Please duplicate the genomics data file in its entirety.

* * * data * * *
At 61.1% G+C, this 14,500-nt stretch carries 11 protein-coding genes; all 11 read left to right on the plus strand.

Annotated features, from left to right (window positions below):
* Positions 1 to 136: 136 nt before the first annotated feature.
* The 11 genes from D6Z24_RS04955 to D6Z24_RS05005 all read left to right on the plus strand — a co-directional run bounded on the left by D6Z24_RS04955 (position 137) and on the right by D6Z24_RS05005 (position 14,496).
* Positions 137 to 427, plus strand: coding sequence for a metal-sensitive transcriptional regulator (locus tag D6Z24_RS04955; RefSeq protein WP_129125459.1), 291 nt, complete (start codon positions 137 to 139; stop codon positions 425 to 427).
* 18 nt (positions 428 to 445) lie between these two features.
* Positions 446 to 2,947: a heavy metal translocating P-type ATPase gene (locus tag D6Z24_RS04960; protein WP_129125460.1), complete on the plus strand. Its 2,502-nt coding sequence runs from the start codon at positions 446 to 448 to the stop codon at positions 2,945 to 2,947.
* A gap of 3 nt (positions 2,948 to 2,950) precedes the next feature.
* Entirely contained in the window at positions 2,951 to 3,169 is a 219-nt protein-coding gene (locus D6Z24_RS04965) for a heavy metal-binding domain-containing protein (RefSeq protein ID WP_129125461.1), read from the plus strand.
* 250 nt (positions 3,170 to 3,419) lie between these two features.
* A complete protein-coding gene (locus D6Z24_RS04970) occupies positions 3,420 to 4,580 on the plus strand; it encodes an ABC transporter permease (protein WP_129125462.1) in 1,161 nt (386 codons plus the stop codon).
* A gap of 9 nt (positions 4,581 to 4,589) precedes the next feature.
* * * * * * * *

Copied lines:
At 61.1% G+C, this 14,500-nt stretch carries 11 protein-coding genes; all 11 read left to right on the plus strand.

Annotated features, from left to right (window positions below):
* Positions 1 to 136: 136 nt before the first annotated feature.
* The 11 genes from D6Z24_RS04955 to D6Z24_RS05005 all read left to right on the plus strand — a co-directional run bounded on the left by D6Z24_RS04955 (position 137) and on the right by D6Z24_RS05005 (position 14,496).
* Positions 137 to 427, plus strand: coding sequence for a metal-sensitive transcriptional regulator (locus tag D6Z24_RS04955; RefSeq protein WP_129125459.1), 291 nt, complete (start codon positions 137 to 139; stop codon positions 425 to 427).
* 18 nt (positions 428 to 445) lie between these two features.
* Positions 446 to 2,947: a heavy metal translocating P-type ATPase gene (locus tag D6Z24_RS04960; protein WP_129125460.1), complete on the plus strand. Its 2,502-nt coding sequence runs from the start codon at positions 446 to 448 to the stop codon at positions 2,945 to 2,947.
* A gap of 3 nt (positions 2,948 to 2,950) precedes the next feature.
* Entirely contained in the window at positions 2,951 to 3,169 is a 219-nt protein-coding gene (locus D6Z24_RS04965) for a heavy metal-binding domain-containing protein (RefSeq protein ID WP_129125461.1), read from the plus strand.
* 250 nt (positions 3,170 to 3,419) lie between these two features.
* A complete protein-coding gene (locus D6Z24_RS04970) occupies positions 3,420 to 4,580 on the plus strand; it encodes an ABC transporter permease (protein WP_129125462.1) in 1,161 nt (386 codons plus the stop codon).
* A gap of 9 nt (positions 4,581 to 4,589) precedes the next feature.